Some Life Scouts race against the clock to earn the Eagle Scout award before they turn 18, including a handful who complete their board of review on the eve of their 18th birthday.
It doesn’t have to be that way.
Dial down the drama of eleventh-hour Eagles with these five tips for helping Scouts reach Eagle with plenty of time to spare.
The ideas were adapted from Mark Ray’s Scouting magazine article called “Game of Life to Eagle: Helping Scouts reach the finish line.” Find more great ideas there.
5. Set a target date.
Everyone needs a deadline. Encourage Scouts to set target dates for completing key requirements. For example: Have all Eagle-required merit badges completed by age 16. Have the Eagle Scout service project completed by age 17. An Eagle coach (known in some troops as a “Life-to-Eagle coordinator” or an “involved parent”) can help the Scout come up with these dates.
Make sure the target dates are several months before the Scout turns 18.
4. Manage expectations.
Hope for the best but plan for the worst. Emphasize to Scouts that every step along the journey will take longer than they think.
Then if they finish the requirements early, everyone wins. (And everyone gets to eat cake at the court of honor even sooner!)
3. Take it one step at a time.
The journey to Eagle isn’t easy. So it’s best taken one step at a time.
That’s why you suggest that Scouts concentrate on merit badges first and then the service project (or vice versa), so they won’t feel overwhelmed.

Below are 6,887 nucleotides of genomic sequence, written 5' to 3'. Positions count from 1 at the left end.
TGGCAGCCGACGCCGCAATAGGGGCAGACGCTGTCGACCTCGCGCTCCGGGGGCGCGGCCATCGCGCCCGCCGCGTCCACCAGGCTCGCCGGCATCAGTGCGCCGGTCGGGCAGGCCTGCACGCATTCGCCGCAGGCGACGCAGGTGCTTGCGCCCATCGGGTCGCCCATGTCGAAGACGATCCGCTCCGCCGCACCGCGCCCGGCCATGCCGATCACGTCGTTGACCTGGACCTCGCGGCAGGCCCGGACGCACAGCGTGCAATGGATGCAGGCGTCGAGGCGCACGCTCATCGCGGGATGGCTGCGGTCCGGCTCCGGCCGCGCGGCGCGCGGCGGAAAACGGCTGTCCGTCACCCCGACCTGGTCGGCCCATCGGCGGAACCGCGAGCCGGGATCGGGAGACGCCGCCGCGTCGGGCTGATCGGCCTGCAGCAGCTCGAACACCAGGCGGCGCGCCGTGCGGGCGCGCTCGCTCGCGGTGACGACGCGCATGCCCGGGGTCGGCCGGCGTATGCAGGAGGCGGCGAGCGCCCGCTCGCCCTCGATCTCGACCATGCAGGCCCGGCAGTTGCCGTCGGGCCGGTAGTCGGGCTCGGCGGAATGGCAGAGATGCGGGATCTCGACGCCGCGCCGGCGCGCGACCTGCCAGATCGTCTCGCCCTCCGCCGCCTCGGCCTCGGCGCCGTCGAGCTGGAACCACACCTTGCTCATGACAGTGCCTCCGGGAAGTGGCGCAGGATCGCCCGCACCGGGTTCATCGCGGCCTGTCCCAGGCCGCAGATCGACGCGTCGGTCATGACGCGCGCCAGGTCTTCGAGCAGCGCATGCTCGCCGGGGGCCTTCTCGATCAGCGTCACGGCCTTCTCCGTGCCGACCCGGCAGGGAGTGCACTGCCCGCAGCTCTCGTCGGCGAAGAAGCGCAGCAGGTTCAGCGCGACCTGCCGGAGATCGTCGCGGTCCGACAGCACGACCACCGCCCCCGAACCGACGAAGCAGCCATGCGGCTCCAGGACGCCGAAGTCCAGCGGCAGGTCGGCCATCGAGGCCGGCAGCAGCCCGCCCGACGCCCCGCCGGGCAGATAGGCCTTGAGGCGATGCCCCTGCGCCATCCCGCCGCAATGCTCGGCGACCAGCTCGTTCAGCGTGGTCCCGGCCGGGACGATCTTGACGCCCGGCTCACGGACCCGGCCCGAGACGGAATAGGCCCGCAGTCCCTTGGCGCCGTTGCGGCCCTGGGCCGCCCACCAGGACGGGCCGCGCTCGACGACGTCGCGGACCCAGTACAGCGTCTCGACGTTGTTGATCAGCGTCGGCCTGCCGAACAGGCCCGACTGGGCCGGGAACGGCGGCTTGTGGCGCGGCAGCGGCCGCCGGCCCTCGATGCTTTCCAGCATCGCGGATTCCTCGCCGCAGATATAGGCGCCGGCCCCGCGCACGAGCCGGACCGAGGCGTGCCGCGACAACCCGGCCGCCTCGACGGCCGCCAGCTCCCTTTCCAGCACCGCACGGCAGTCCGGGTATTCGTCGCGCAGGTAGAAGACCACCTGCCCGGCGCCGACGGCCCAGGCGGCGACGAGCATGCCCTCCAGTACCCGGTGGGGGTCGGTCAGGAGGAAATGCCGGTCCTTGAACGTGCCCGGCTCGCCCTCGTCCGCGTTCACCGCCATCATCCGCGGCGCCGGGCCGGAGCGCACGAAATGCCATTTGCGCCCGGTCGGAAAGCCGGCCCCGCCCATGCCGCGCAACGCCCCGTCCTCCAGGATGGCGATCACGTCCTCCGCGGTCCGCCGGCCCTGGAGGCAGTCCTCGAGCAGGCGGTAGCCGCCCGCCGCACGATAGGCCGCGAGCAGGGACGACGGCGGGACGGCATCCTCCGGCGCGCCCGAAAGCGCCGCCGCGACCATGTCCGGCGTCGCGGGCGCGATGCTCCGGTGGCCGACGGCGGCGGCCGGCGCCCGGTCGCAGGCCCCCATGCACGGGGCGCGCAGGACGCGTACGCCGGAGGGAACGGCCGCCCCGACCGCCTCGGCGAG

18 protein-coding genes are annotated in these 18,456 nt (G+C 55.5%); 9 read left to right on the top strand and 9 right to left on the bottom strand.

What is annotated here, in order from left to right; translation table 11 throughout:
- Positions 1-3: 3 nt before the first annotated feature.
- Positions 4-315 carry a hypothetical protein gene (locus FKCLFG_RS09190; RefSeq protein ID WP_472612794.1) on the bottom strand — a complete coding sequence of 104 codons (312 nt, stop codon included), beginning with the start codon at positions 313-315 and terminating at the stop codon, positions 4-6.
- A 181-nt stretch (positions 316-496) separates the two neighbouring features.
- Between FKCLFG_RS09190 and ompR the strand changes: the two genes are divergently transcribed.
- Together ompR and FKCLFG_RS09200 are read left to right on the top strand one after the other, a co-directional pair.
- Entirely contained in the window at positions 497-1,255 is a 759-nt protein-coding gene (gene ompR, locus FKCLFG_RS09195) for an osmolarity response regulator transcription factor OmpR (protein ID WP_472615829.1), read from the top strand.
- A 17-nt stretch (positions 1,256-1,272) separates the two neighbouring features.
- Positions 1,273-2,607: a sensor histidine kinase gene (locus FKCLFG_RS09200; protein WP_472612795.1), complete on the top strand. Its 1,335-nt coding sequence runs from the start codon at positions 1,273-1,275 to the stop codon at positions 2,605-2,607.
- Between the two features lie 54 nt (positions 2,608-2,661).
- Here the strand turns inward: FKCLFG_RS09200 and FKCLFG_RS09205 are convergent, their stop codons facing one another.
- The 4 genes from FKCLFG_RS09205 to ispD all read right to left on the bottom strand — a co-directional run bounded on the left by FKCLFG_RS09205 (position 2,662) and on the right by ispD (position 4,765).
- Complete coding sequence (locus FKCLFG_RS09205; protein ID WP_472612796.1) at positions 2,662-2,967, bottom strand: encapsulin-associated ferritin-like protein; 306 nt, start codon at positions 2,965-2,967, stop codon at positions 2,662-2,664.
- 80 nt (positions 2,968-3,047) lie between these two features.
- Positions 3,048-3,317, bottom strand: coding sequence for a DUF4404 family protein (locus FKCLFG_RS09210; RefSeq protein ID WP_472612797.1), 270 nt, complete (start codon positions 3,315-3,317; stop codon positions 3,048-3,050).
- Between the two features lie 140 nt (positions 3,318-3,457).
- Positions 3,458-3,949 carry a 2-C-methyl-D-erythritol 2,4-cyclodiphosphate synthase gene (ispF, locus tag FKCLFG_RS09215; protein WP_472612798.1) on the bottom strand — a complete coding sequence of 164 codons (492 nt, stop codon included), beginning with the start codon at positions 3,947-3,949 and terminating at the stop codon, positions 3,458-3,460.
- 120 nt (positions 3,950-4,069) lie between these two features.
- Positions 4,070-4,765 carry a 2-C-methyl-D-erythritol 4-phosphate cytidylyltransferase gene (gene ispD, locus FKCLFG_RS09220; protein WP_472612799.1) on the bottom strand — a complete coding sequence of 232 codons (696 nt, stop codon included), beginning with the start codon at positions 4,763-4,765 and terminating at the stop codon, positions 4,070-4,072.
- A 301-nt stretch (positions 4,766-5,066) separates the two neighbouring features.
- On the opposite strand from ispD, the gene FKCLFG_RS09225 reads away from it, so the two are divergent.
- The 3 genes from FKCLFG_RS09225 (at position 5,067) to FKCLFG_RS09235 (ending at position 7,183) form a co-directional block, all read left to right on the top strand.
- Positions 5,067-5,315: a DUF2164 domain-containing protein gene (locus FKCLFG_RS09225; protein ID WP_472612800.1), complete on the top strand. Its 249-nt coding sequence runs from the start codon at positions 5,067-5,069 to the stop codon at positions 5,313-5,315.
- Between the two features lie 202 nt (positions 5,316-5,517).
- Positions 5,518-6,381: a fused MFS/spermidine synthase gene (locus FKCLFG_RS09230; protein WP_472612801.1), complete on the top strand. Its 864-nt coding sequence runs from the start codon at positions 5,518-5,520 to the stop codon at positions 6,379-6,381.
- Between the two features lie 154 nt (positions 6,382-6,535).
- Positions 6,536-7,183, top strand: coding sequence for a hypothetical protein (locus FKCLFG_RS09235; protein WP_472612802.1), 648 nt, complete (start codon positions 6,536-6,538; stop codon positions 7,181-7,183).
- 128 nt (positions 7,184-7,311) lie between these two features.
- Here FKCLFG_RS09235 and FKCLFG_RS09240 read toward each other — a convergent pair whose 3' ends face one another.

2. Finish the time-sensitive merit badges ASAP.
The Eagle-required Family Life, Personal Fitness and Personal Management merit badges have requirements that take several months.
Urge Scouts to get those time-sensitive requirements out of the way early.
Those requirements can’t be altered in any way, so a Life Scout starting on Family Life requirement 3 — “Prepare a list of your regular home duties or chores (at least five) and do them for 90 days” — two months before he turns 18 would not be able to earn the Eagle Scout award.
1. Remember your role.
A basketball coach encourages and guides his players from the sidelines, but he doesn’t take the shots himself.
Similarly, encouragement along the journey to Eagle Scout is fine — and preferable to not paying attention at all.
But don’t take the shots for them.
And never work harder than the Scouts you’re working with. After all, they’re the ones who get the Eagle Scout badge once all requirements are completed — not you.
Make sure they’ve earned it.
What are your tips?
How do you encourage Scouts along the trail to Eagle?
What memorable experiences do you have with “eleventh-hour Eagles”?
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